• Says ‘Together We’ll Restore Image Of FIFA’
• Blatter, IOC Boss, Others Congratulate Him
A Swiss-Italian, Gianni Infantino, caused a surprise by polling the most votes in round one of voting in yesterday’s election to succeed Sepp Blatter as Fifa president.
The election was due to be fought between five candidates, but South African Tokyo Sexwale withdrew before voting began in Zurich.
The first round of voting failed to determine an outright winner, though Infantino led with 88, three more than pre-vote favourite Sheikh Salman.
A simple majority of more than 50% – 104 of 207 available votes – was sufficient for victory in round two.
It is the first time voting for the presidential election had reached a second round since 1974, when Joao Havelange of Brazil became the first non-European president ahead of England’s Sir Stanley Rous.
In yesterday’s election, Prince Ali bin al-Hussein of Jordon was next with 27, followed by Jerome Champagne on seven. Tokyo Sexwale withdrew earlier.
Blatter, who led world football’s governing body since 1998, stood down last year and was later banned from football for six years.
Infantino’s camp has consistently maintained an air of optimism throughout the final days of this election campaign.
Infantino is a 45-year-old lawyer from Brig in the Valais region of Switzerland, less than six miles from Blatter’s hometown of Visp.
He only entered the presidential race when it became clear that Michael Platini, boss of European football’s governing body Uefa, would not be allowed to stand.
An emotional Infantino told delegates that he was finding it hard to “express my feelings in this moment”.
But he told delegates that together they would “restore the image of Fifa and the respect of Fifa”.
He added: “I want to work with all of you together in order to restore and rebuild a new era of Fifa where we can put again football at the centre of the stage.
“Fifa has gone through sad times, moments of crisis, but those times are over. We need to implement the reform and implement good governance and transparency. We also need to have respect.
“We’re going to win back this respect through hard work, commitment and we’re going to make sure we can finally focus on this wonderful game.”
Gary Lineker, an outspoken critic of Fifa and former president Blatter, wished Infantino “all the best” following his appointment.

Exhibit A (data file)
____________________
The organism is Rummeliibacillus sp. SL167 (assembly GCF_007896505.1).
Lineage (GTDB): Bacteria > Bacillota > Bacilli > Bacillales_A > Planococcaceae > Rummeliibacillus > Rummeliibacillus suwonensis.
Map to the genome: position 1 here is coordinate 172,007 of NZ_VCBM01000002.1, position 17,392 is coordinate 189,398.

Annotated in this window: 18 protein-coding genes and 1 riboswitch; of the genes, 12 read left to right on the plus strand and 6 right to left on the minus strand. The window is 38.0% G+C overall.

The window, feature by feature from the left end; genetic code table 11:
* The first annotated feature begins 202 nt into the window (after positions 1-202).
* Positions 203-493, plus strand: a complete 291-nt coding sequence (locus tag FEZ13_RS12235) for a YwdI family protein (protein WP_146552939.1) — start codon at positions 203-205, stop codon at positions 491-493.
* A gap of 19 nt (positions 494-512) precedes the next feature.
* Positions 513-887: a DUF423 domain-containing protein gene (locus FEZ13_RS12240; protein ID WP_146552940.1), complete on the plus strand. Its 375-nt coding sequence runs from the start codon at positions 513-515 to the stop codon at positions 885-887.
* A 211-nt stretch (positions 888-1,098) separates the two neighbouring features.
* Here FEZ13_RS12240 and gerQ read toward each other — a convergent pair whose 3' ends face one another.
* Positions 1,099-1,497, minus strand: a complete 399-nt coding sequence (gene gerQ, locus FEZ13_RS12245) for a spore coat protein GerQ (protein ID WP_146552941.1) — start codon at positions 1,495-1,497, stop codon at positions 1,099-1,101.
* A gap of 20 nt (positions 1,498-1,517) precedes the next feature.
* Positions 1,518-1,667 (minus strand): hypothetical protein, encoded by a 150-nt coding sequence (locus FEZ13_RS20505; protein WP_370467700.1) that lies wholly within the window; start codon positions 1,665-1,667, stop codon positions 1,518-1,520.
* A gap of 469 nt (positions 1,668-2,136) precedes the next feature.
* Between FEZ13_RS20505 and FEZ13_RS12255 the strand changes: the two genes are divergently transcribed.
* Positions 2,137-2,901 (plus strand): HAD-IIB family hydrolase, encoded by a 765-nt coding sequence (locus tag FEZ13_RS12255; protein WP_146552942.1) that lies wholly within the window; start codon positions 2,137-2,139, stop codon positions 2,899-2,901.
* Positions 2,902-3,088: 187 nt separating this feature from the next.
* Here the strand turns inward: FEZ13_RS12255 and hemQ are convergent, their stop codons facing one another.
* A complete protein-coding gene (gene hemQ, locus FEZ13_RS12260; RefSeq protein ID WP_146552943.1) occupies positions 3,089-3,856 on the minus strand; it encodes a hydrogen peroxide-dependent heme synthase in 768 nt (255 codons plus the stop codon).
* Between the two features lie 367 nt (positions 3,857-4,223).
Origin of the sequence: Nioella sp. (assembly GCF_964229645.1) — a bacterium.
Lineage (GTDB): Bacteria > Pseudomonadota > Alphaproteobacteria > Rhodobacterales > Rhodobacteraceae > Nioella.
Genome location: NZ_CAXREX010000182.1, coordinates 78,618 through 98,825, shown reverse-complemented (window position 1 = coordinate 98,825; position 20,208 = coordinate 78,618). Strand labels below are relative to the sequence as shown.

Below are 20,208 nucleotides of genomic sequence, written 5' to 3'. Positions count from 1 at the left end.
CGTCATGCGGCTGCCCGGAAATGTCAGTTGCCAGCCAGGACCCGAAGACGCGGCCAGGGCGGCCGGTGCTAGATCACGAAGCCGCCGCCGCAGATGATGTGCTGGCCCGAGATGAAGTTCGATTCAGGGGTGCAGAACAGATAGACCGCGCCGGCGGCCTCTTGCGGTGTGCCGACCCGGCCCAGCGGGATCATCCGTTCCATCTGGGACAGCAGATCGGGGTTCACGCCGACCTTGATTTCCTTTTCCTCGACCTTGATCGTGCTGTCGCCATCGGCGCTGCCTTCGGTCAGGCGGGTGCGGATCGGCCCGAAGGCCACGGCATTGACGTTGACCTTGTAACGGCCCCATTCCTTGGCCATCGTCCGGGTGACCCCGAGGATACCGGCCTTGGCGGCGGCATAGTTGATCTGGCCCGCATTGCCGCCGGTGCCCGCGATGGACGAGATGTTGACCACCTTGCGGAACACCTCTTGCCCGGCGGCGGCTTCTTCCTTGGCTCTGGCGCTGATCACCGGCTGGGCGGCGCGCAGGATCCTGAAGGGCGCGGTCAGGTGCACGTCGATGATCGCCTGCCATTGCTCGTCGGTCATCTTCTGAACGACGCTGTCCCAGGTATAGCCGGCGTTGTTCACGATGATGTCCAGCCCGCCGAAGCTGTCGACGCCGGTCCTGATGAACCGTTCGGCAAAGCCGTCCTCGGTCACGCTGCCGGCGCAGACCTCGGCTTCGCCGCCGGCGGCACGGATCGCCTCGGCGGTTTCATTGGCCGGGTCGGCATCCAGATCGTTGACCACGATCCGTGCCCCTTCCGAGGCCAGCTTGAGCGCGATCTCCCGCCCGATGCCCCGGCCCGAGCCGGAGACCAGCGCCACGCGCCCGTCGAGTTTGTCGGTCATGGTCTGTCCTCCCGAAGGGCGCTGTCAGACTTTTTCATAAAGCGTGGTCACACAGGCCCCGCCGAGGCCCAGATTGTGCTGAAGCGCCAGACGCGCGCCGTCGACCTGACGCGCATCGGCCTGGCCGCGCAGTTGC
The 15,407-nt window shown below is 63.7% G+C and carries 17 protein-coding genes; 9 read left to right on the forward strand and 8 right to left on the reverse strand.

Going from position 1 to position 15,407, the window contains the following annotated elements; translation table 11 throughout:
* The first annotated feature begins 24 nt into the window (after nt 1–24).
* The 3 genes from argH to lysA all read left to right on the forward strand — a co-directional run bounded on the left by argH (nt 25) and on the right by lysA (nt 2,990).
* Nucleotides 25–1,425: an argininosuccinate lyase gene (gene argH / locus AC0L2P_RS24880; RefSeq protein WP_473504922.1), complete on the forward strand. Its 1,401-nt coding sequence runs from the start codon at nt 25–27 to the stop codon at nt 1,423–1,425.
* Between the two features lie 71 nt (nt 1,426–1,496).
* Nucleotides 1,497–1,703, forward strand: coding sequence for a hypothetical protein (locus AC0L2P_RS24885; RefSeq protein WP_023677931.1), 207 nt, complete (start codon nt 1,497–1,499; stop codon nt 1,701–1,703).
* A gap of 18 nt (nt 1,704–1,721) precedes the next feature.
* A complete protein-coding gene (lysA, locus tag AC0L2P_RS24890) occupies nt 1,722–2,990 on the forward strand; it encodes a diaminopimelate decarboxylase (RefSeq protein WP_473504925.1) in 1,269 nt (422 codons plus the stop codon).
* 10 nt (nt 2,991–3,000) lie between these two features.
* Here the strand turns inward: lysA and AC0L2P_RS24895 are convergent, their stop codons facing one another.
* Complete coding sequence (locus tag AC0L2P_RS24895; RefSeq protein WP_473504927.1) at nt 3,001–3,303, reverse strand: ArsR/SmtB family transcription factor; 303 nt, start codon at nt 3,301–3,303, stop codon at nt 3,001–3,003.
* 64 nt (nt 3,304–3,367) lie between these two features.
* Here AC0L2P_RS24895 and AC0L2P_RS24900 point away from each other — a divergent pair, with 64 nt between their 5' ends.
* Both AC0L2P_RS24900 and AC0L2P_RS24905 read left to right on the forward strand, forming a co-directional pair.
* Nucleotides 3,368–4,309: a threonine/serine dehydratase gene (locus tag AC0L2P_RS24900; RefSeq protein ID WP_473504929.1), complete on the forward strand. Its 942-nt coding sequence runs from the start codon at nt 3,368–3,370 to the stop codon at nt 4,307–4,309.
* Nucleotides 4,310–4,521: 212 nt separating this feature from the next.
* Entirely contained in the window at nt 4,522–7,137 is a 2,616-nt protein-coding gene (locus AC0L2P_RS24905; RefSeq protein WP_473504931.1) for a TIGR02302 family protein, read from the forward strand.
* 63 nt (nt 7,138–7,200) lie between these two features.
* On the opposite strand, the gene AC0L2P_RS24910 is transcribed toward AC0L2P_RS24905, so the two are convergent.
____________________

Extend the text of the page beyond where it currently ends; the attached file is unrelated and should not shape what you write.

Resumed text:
The former England striker added on Twitter: “He’s got one hell of a job on his hands but seems a decent chap. Needs a sizeable new broom.”
The television presenter then joked: “Have this weird feeling that Gianni Infantino will pull off his mask to reveal Sepp Blatter.”
Portuguese great Luis Figo added his congratulations, tweeting: “Finally the change arrived. It’s time for a new era in Fifa.”
Russian sports minister Vitaly said: “I am happy. We supported him from the start. World football needs such a pragmatist.”
International Olympic Committee president Thomas Bach said he was looking forward to working with Infantino for “the sake of sport”.
Meanwhile, Blatter has reacted to the election of Infantino as new FIFA President.
According to The BBC, the 79-year-old Blatter issued a statement yesterday.
It read: “I congratulate Gianni Infantino sincerely and warmly on his election as the new president.
“With his experience, expertise, strategic and diplomatic skills he has all the qualities to continue my work and to stabilize Fifa again.”
Infantino has a hard job resurrecting he fortunes after a number of damaging episode’s in the organisation’s history.
Criminal investigations in the United States and Switzerland have resulted in the indictment of dozens of football officials and other entities for corruption, many of them serving or former presidents of national or continental associations.
In addition, Fifa has been forced to investigate the awarding of several World Cup finals, especially the decision to grant the 2018 tournament to Russia and the 2022 finals to Qatar.
Swiss authorities are reviewing more than 150 reports of suspicious financial activity linked to those awards and said they had sent more documents, including an internal Fifa report to US investigators.
To help the new president tackle the crisis that has enveloped Fifa, key reforms were passed to help make it a more transparent and accountable organisation.
All salaries of Fifa officials will be disclosed, while a limit of four years has been placed on a president’s term.
A new council to replace the current executive committee has also been introduced, featuring a female representative from each confederation.
English Football Association chairman Greg Dyke said the reforms were “more important” than the new leader as they will provide an “opportunity for Fifa to start again”.
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